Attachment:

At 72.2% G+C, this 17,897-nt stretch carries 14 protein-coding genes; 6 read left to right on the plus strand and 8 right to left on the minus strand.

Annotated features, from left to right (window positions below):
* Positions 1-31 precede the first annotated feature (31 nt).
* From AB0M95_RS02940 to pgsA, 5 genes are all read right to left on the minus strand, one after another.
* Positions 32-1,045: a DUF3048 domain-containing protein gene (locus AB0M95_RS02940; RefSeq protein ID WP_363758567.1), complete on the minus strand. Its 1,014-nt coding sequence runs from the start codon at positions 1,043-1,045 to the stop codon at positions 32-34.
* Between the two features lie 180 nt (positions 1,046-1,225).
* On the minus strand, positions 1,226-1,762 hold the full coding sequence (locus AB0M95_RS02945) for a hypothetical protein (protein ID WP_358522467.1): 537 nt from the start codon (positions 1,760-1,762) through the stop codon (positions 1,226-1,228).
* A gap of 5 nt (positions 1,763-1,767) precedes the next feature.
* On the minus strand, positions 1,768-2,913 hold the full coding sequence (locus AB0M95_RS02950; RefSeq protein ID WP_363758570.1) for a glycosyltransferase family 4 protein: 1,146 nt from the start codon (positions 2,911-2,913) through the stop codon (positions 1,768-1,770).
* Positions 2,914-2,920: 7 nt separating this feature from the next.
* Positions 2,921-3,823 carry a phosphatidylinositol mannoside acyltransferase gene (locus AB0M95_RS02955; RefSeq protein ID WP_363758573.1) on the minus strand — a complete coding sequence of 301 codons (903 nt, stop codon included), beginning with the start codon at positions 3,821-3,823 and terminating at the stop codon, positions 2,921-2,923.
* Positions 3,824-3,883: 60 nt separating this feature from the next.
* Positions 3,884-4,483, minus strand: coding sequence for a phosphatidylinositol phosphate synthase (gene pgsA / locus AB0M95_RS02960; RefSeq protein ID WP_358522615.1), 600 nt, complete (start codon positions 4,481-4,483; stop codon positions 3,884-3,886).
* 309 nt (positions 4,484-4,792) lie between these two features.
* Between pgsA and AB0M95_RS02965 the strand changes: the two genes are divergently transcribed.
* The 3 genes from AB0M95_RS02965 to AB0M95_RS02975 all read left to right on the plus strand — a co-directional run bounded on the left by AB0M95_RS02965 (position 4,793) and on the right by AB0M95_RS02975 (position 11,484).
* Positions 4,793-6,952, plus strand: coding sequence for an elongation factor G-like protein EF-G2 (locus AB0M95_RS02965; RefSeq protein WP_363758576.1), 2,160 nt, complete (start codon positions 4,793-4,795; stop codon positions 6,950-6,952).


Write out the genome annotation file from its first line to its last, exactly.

At 72.2% G+C, this 17,897-nt stretch carries 14 protein-coding genes; 6 read left to right on the plus strand and 8 right to left on the minus strand.

Annotated features, from left to right (window positions below):
* Positions 1-31 precede the first annotated feature (31 nt).
* From AB0M95_RS02940 to pgsA, 5 genes are all read right to left on the minus strand, one after another.
* Positions 32-1,045: a DUF3048 domain-containing protein gene (locus AB0M95_RS02940; RefSeq protein ID WP_363758567.1), complete on the minus strand. Its 1,014-nt coding sequence runs from the start codon at positions 1,043-1,045 to the stop codon at positions 32-34.
* Between the two features lie 180 nt (positions 1,046-1,225).
* On the minus strand, positions 1,226-1,762 hold the full coding sequence (locus AB0M95_RS02945) for a hypothetical protein (protein ID WP_358522467.1): 537 nt from the start codon (positions 1,760-1,762) through the stop codon (positions 1,226-1,228).
* A gap of 5 nt (positions 1,763-1,767) precedes the next feature.
* On the minus strand, positions 1,768-2,913 hold the full coding sequence (locus AB0M95_RS02950; RefSeq protein ID WP_363758570.1) for a glycosyltransferase family 4 protein: 1,146 nt from the start codon (positions 2,911-2,913) through the stop codon (positions 1,768-1,770).
* Positions 2,914-2,920: 7 nt separating this feature from the next.
* Positions 2,921-3,823 carry a phosphatidylinositol mannoside acyltransferase gene (locus AB0M95_RS02955; RefSeq protein ID WP_363758573.1) on the minus strand — a complete coding sequence of 301 codons (903 nt, stop codon included), beginning with the start codon at positions 3,821-3,823 and terminating at the stop codon, positions 2,921-2,923.
* Positions 3,824-3,883: 60 nt separating this feature from the next.
* Positions 3,884-4,483, minus strand: coding sequence for a phosphatidylinositol phosphate synthase (gene pgsA / locus AB0M95_RS02960; RefSeq protein ID WP_358522615.1), 600 nt, complete (start codon positions 4,481-4,483; stop codon positions 3,884-3,886).
* 309 nt (positions 4,484-4,792) lie between these two features.
* Between pgsA and AB0M95_RS02965 the strand changes: the two genes are divergently transcribed.
* The 3 genes from AB0M95_RS02965 to AB0M95_RS02975 all read left to right on the plus strand — a co-directional run bounded on the left by AB0M95_RS02965 (position 4,793) and on the right by AB0M95_RS02975 (position 11,484).
* Positions 4,793-6,952, plus strand: coding sequence for an elongation factor G-like protein EF-G2 (locus AB0M95_RS02965; RefSeq protein WP_363758576.1), 2,160 nt, complete (start codon positions 4,793-4,795; stop codon positions 6,950-6,952).